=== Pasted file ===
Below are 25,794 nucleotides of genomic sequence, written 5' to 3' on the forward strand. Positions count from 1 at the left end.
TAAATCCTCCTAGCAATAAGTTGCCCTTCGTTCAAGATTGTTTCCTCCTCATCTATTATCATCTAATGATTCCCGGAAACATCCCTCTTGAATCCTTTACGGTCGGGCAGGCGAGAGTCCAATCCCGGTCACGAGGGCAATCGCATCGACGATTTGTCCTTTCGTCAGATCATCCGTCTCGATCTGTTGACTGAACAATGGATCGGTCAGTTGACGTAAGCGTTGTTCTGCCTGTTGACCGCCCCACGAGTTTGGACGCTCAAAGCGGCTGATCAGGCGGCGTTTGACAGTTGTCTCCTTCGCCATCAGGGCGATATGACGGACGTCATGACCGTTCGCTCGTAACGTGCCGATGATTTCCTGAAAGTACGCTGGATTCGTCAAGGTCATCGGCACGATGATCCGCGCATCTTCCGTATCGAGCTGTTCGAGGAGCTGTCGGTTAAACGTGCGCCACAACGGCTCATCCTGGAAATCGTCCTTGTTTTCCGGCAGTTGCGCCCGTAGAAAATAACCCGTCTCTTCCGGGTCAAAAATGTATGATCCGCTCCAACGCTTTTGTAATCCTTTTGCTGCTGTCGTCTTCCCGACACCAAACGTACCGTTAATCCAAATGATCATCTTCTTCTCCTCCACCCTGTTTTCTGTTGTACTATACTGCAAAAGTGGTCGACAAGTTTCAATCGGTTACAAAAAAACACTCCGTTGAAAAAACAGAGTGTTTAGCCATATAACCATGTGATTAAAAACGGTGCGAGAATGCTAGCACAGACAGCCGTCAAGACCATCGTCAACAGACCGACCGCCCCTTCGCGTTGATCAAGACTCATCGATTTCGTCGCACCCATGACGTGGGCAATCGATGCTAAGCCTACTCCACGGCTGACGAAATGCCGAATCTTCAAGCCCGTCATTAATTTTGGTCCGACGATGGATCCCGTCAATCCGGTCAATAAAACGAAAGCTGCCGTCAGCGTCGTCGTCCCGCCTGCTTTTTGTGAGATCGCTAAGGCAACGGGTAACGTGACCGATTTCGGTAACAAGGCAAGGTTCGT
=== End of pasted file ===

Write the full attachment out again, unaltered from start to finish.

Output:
Below are 25,794 nucleotides of genomic sequence, written 5' to 3' on the forward strand. Positions count from 1 at the left end.
TAAATCCTCCTAGCAATAAGTTGCCCTTCGTTCAAGATTGTTTCCTCCTCATCTATTATCATCTAATGATTCCCGGAAACATCCCTCTTGAATCCTTTACGGTCGGGCAGGCGAGAGTCCAATCCCGGTCACGAGGGCAATCGCATCGACGATTTGTCCTTTCGTCAGATCATCCGTCTCGATCTGTTGACTGAACAATGGATCGGTCAGTTGACGTAAGCGTTGTTCTGCCTGTTGACCGCCCCACGAGTTTGGACGCTCAAAGCGGCTGATCAGGCGGCGTTTGACAGTTGTCTCCTTCGCCATCAGGGCGATATGACGGACGTCATGACCGTTCGCTCGTAACGTGCCGATGATTTCCTGAAAGTACGCTGGATTCGTCAAGGTCATCGGCACGATGATCCGCGCATCTTCCGTATCGAGCTGTTCGAGGAGCTGTCGGTTAAACGTGCGCCACAACGGCTCATCCTGGAAATCGTCCTTGTTTTCCGGCAGTTGCGCCCGTAGAAAATAACCCGTCTCTTCCGGGTCAAAAATGTATGATCCGCTCCAACGCTTTTGTAATCCTTTTGCTGCTGTCGTCTTCCCGACACCAAACGTACCGTTAATCCAAATGATCATCTTCTTCTCCTCCACCCTGTTTTCTGTTGTACTATACTGCAAAAGTGGTCGACAAGTTTCAATCGGTTACAAAAAAACACTCCGTTGAAAAAACAGAGTGTTTAGCCATATAACCATGTGATTAAAAACGGTGCGAGAATGCTAGCACAGACAGCCGTCAAGACCATCGTCAACAGACCGACCGCCCCTTCGCGTTGATCAAGACTCATCGATTTCGTCGCACCCATGACGTGGGCAATCGATGCTAAGCCTACTCCACGGCTGACGAAATGCCGAATCTTCAAGCCCGTCATTAATTTTGGTCCGACGATGGATCCCGTCAATCCGGTCAATAAAACGAAAGCTGCCGTCAGCGTCGTCGTCCCGCCTGCTTTTTGTGAGATCGCTAAGGCAACGGGTAACGTGACCGATTTCGGTAACAAGGCAAGGTTCGT